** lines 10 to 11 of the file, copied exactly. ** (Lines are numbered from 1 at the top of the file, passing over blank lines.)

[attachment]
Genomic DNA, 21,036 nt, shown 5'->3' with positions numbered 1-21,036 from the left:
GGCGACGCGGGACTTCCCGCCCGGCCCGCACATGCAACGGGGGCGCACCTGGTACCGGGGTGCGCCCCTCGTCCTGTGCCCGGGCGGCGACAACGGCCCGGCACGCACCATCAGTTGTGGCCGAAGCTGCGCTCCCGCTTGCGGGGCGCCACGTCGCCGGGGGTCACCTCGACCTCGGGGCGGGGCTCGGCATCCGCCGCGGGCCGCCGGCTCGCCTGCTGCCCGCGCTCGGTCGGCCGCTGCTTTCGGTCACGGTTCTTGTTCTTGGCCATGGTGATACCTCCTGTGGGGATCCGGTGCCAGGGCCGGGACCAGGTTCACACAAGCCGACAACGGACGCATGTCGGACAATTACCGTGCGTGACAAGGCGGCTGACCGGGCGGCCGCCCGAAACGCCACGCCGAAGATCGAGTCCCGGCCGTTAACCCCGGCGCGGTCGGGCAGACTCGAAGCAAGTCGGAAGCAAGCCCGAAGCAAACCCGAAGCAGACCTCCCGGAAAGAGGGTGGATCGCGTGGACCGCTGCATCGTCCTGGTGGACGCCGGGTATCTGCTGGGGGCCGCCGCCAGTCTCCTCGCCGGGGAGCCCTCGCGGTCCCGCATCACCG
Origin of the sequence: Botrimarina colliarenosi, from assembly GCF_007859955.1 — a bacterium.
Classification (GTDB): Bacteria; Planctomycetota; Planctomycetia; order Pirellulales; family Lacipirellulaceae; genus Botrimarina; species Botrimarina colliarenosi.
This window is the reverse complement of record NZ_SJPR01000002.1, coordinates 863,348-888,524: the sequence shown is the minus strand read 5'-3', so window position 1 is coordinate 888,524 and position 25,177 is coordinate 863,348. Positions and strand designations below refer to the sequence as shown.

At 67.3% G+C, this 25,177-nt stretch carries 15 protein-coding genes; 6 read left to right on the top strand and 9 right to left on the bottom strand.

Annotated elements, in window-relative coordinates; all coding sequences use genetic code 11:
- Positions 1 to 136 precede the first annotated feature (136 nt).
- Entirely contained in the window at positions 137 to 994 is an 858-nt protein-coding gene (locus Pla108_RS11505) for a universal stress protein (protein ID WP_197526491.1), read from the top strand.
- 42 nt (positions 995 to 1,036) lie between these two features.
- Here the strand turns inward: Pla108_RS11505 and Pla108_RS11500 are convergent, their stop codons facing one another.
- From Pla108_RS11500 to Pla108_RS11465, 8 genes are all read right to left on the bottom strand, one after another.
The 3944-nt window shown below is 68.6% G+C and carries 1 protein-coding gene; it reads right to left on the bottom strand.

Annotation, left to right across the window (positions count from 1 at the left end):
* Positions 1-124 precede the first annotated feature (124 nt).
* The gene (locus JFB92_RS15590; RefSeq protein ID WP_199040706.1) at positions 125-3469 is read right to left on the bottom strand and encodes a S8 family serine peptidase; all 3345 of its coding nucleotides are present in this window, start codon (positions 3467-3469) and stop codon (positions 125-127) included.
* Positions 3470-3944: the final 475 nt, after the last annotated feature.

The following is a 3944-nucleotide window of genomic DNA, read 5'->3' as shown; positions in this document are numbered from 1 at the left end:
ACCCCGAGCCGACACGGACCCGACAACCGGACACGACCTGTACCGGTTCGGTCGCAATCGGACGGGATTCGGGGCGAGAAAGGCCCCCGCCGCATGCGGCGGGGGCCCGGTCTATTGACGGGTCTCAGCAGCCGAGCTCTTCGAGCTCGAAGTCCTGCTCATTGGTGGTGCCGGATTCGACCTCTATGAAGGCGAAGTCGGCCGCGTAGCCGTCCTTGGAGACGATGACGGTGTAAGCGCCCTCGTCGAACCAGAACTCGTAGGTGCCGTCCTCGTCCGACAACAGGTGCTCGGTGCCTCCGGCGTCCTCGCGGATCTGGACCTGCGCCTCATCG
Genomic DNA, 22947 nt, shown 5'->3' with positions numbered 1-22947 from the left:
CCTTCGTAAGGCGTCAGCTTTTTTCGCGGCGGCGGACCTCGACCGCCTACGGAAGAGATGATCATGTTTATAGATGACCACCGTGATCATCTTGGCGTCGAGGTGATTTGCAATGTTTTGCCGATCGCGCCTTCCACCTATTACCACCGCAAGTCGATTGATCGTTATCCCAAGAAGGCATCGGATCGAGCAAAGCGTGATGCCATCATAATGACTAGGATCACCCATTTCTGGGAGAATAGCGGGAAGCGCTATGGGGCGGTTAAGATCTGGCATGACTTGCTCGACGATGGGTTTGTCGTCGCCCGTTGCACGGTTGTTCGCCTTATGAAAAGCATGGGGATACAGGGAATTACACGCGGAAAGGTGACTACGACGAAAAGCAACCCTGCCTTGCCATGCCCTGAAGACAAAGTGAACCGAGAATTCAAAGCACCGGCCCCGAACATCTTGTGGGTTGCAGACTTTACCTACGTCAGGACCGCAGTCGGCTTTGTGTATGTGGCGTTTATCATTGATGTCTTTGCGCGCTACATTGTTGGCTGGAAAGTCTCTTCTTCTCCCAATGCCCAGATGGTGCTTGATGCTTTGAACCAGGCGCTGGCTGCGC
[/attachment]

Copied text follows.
- 42 nt (positions 995 to 1,036) lie between these two features.
- Here the strand turns inward: Pla108_RS11505 and Pla108_RS11500 are convergent, their stop codons facing one another.